With the lockdown scheduled to be progressively lifted from mid May onwards, the time is now on hand to planning and focus on providing relief and rehabilitation to Zoroastrians who have been adversely affected economically due to the pandemic.

 

Given the severity of the pandemic one can foresee that once the lockdown and travel restrictions have been lifted or eased, the focus will have to be on continuing to provide relief, as well as to organize rehabilitation of Zoroastrians who have been severely affected – in cities, towns and villages. The tasks are undoubtedly extremely daunting and will require long term effort and commitment.

 

When the lockdown has been lifted and travel restrictions eased, it will be necessary to not only continue relief but also to plan rehabilitation strategies, as may be necessary, for Zoroastrians who are facing immense hardships as a result of the pandemic.

 

Providing relief is a temporary measure, whereas organizing rehabilitation is a distinctly and extremely long process that entails first counselling distressed minds to be optimistic, followed by assessing what would be the most practical and quickest manner of rehabilitating entire families who would have lost their jobs or means of livelihoods and / or suffered from illnesses during the troubled times and finally raising resources from donors that would be used to bring affected families back into the mainstream of society.

 

To successfully rehabilitate Zoroastrians affected by the pandemic, it will be essential that all hands (volunteers and donors) will need to be on deck, doing what they can do best to alleviate the suffering.

 

The main impacts of the lock down that will need to be addressed are:

 

1 Arranging food grains packages for Zoroastrians in cities, towns and villages who have suffered economic hardships
2 Financial difficulties being faced by families of white collar workers having received only half their regular salaries and in many cases no salaries
3 Financial difficulties being faced by families of blue collar workers not having received salaries as the factories, workshops have all had to shut down.
4 Financial difficulties being faced by individuals involved in modest Self Employment initiatives such as driving autorickshaws, commercial taxi’s, auto mechanics, stationery shops etc who have been unable to go about their professions.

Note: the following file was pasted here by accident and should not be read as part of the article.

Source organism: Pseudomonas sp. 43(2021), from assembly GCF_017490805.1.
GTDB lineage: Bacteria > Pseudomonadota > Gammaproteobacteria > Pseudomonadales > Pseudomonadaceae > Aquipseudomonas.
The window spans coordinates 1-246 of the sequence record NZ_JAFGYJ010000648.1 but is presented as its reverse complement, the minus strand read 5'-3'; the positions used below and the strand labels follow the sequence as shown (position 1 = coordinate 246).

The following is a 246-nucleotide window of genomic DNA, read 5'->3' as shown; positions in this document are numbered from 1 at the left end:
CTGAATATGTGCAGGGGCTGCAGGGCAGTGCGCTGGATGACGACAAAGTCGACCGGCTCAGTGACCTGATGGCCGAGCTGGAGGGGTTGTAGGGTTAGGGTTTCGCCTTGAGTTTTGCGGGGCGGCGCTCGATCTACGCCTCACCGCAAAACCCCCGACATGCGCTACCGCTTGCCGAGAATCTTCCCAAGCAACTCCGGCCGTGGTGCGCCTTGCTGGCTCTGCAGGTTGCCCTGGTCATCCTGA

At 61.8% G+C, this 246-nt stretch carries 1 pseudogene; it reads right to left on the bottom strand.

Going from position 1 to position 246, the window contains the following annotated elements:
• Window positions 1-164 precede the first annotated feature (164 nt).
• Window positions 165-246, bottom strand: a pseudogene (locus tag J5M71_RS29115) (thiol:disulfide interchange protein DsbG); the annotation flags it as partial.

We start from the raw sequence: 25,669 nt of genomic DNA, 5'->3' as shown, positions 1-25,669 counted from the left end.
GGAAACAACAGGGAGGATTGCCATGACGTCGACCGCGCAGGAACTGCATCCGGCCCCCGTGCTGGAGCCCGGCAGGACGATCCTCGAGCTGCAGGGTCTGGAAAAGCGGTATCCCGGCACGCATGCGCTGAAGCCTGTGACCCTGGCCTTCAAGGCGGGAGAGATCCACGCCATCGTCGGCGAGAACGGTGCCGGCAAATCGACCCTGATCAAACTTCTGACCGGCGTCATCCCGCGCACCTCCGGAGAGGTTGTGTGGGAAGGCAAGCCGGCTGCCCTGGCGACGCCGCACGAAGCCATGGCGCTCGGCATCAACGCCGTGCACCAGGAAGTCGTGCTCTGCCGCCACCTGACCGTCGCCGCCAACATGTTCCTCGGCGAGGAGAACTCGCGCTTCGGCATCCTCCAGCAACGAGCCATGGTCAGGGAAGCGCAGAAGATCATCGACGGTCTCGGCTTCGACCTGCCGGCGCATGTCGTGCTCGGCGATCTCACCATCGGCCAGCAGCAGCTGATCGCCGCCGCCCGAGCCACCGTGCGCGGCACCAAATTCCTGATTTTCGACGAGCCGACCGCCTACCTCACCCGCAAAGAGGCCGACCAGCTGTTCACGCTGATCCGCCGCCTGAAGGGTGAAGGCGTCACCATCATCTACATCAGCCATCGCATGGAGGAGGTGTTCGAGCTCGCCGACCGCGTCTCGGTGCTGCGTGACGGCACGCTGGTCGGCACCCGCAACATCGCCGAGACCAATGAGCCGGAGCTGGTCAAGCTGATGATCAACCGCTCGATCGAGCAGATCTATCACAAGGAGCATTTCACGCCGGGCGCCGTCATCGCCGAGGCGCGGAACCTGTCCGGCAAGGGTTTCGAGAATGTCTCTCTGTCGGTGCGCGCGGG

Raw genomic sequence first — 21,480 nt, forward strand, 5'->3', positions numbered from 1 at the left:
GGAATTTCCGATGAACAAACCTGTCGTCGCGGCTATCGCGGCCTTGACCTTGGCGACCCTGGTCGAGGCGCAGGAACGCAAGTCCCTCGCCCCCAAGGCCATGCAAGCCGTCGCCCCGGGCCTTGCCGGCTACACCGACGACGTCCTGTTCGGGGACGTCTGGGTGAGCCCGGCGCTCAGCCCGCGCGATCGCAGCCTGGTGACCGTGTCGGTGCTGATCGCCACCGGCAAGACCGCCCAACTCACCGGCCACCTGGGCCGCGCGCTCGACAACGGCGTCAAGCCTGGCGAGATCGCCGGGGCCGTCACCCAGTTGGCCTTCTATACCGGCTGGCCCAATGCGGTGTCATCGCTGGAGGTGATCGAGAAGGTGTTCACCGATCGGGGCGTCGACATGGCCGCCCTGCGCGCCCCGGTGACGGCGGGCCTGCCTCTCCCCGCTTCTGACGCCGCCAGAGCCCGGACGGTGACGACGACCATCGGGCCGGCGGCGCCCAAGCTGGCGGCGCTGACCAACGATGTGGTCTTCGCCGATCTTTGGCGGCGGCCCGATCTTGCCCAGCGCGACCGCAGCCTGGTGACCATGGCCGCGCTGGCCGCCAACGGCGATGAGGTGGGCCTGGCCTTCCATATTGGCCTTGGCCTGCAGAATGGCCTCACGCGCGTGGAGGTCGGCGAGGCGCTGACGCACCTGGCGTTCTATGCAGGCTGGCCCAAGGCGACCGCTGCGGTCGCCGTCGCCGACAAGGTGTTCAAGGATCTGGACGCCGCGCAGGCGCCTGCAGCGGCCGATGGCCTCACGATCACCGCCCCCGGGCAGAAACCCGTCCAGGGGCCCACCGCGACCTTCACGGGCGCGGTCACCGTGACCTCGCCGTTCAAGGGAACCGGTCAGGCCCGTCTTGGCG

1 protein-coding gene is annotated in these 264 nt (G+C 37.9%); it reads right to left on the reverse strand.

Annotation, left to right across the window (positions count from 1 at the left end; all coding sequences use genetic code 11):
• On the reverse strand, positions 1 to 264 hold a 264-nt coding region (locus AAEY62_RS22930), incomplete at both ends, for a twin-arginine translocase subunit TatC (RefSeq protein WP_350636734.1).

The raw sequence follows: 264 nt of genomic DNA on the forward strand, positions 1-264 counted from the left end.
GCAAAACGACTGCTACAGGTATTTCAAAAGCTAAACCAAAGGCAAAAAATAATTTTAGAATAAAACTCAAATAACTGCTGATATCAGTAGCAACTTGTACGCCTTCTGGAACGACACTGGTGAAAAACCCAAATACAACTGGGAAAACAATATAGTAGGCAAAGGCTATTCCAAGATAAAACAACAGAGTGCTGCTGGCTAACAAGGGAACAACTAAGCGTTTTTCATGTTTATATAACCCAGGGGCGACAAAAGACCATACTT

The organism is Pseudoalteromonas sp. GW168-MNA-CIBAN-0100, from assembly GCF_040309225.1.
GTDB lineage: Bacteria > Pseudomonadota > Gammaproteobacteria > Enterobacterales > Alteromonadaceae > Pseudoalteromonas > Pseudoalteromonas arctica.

5 Full time Mobeds who are not employed by Agiyaries but are daily wage earners many of who presently have no income.

 

6 a)    Supporting agriculturists who have been unable to harvest their standing crops that have decayed on account of non availability of labour force.

b)    Dairy Farmers having suffered financial setbacks as milk collected from their livestock’s being unable to reach the processing dairies; difficulty in obtaining feed for their cattle.

c)    Poultry farming having come to a standstill as it has not been possible to transport the fully grown fowls to processing units.

d)    Brick kilns are an industry having a short 7 month window (December to June); Zoroastrian beneficiaries who have established kilns in their villages have suffered severe financial setback as the migrant labourers have left for their native places leaving half baked and unbaked bricks causing immense hardships.

 

Total amount of funds required for the entire rehabilitation package as above are estimated to be in the region of Rs.13,200,000 (Rupees thirteen million two hundred thousand or Rupees one crore thirty two lakhs). The time frame for completing the work is estimated to take between four to five months.

 

Service to our people is the need of the times. We can at best play a proactive role by using all the means available to us in terms of manpower and by raising resources from donors.

 

We request individuals and institutions from all over the world, having the means and resources, to dig deep into their pockets and donate generously to enable us to undertake rehabilitation of the many Zoroastrians who have suffered untold misery during the pandemic:

 

Donations may please be sent by cheques to:

The World Zoroastrian Organisation Trust

C-1, Hermes House,

Mama Parmanand Marg,

Opera House,

Mumbai 400 004

 

Donations can also be made directly into our bank accounts, details of which are:

 

For remittances from within India For remittances from overseas converted into INR
Name of Bank: Deutsche Bank Name of Bank: Deutsche Bank
Branch: Hazarimal Somani Marg, Fort, Mumbai. Branch: Hazarimal Somani Marg, Fort, Mumbai.
Branch Address:

D B House,

Hazarimal Somani Marg, Fort,

Mumbai 400 001

Branch Address:

D B House,

Hazarimal Somani Marg, Fort,

Mumbai 400 001

Account title:

The World Zoroastrian Organisation Trust.